Conclusions Top


There are two major risk factors documented in this study, that is, not having daily fruits in the diet and not doing physical activity daily among school-going adolescents. Although this study identified higher BMI as one of the major contributing risk factor, it could not able to justify the same. Because high BMI as per one standard does not mean as high for other standards, therefore the availability of three different BMI standards resulted into a challenge for classifying these adolescents. This study provides an insight to these three major BMI standards and their differences in measurement for the school-going adolescents. On the one hand, this study recommends promoting healthier practices for prevention of NCD lifestyle risk factors among school-going adolescents, and on the other hand, it recommends standardizing the BMI measurements for adolescents for India.

Limitations

This study conducted on school-going adolescents only so cannot be generalized for all adolescents of the block or district of Gujarat, India.

Financial support and sponsorship

This study was funded by John D. and Catherine T. MacArthur Foundation. Funders have no role in study designing and findings from this research.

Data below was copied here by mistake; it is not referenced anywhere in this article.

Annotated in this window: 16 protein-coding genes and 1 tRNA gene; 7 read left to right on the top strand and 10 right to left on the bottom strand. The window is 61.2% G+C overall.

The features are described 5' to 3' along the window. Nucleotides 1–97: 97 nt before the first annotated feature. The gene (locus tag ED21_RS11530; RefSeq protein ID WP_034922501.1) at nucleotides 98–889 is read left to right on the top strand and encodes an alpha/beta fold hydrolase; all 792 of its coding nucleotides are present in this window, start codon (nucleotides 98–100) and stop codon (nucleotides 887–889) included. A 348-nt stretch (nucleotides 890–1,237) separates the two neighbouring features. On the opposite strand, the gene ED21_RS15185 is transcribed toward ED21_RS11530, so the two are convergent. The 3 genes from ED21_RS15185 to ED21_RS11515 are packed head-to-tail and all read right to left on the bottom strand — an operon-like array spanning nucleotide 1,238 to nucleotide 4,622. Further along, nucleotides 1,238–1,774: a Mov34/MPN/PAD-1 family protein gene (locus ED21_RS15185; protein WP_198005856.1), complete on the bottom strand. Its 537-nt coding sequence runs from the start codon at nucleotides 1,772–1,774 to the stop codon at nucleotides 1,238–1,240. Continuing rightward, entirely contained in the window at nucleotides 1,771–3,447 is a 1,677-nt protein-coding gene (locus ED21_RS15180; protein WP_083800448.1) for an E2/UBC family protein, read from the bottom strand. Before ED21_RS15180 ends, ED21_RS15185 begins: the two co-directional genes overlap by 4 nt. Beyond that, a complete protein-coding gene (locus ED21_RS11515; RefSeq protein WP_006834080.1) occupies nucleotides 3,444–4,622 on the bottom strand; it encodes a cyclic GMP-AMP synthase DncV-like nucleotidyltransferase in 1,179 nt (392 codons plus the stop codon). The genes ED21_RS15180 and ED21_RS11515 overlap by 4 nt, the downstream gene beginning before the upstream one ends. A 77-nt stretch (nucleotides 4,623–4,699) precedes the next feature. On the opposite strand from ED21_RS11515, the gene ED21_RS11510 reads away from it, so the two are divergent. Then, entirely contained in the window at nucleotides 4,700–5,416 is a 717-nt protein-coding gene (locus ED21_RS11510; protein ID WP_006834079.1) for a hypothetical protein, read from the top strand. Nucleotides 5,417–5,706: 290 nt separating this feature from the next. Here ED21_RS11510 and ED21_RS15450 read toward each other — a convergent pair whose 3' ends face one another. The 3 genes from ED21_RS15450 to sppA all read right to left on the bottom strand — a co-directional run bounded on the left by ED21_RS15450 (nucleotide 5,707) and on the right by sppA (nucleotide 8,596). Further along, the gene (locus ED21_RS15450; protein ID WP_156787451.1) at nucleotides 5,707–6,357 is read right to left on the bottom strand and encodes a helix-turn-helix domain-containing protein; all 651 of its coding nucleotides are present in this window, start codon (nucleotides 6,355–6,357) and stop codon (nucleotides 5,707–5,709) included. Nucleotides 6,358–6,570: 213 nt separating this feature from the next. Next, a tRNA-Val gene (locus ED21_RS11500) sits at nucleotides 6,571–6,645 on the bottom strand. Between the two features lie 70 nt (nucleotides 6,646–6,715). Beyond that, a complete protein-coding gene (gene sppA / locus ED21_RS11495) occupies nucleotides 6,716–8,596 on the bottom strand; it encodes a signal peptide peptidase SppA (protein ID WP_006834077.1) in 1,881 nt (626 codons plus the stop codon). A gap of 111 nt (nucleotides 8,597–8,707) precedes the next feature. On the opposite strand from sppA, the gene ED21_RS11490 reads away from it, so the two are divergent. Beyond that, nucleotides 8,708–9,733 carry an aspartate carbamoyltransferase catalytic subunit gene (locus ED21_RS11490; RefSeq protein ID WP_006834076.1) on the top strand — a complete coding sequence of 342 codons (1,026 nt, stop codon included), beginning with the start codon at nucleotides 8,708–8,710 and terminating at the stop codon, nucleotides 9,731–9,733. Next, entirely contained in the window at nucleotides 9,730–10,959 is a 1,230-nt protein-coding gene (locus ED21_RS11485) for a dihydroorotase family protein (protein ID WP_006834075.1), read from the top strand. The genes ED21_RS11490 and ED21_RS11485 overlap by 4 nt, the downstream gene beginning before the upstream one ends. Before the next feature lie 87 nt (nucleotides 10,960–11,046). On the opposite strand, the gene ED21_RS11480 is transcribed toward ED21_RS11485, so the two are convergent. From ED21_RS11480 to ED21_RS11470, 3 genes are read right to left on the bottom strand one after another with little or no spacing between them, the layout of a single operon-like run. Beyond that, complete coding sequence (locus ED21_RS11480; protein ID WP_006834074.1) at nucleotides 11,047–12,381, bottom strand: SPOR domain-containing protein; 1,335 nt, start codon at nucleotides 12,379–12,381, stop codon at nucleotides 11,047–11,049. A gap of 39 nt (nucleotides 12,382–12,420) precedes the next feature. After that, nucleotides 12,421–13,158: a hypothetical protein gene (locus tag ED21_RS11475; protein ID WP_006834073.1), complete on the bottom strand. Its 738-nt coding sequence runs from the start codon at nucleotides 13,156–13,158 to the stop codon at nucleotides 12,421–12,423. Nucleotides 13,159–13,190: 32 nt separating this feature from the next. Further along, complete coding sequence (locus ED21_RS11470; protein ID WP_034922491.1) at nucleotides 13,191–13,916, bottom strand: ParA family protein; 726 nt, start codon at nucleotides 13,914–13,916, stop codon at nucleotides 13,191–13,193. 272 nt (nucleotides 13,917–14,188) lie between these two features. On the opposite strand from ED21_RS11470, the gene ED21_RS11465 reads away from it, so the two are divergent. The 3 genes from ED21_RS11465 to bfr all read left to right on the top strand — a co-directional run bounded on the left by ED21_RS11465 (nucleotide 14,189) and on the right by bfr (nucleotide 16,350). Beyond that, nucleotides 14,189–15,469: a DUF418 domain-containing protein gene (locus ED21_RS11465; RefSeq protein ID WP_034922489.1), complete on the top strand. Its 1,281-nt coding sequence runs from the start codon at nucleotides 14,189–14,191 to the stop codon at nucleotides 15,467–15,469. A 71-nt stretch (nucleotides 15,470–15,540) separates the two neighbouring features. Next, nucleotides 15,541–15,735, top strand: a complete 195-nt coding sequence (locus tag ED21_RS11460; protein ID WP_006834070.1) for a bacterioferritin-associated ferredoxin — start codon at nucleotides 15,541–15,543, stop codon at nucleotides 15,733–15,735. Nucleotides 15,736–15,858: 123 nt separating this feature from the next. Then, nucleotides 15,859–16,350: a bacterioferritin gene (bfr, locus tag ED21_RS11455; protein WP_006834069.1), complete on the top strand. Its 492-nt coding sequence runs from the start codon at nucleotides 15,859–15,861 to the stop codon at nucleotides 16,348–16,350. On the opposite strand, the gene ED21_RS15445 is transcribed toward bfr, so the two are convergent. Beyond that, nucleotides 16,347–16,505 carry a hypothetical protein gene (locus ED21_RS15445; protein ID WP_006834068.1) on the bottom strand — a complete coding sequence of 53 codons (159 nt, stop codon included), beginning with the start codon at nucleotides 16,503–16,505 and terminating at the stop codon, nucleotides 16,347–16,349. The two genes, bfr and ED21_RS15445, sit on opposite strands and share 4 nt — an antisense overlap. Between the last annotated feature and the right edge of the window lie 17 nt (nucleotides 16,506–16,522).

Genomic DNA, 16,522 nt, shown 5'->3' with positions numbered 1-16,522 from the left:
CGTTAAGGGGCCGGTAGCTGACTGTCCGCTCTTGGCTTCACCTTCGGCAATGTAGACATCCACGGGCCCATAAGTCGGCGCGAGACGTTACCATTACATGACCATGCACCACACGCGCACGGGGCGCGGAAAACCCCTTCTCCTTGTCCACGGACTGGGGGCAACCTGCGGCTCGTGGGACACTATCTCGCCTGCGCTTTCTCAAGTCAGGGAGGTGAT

Conflicts of interest

There are no conflicts of interest.



 
   References Top

1.
World Health Organization. NCD Mortality & Morbidity; 2015. Available from: http://www.who.int/gho/ncd/mortality_morbidity/en/. [Last accessed on 2018 Jan 30].  Back to cited text no. 1
    
2.
Esmailnasab N, Moradi G, Delaveri A. Risk factors of non-communicable diseases and metabolic syndrome. Iran J Public Health 2012;41:77-85.  Back to cited text no. 2
    
3.
Currie C, Gabhainn SN, Godeau E, Roberts C, Smith R, Currie D, et al. Inequalites in young people's health: Health behavior in school-aged children international report from 2005–2006. Copenhagen: World Health Organization; 2008.  Back to cited text no. 3
    
4.
Taylor RM, Gibson F, Franck LS. The experience of living with a chronic illness during adolescence: A critical review of the literature. J Clin Nurs 2008;17:3083-91.  Back to cited text no. 4
    
5.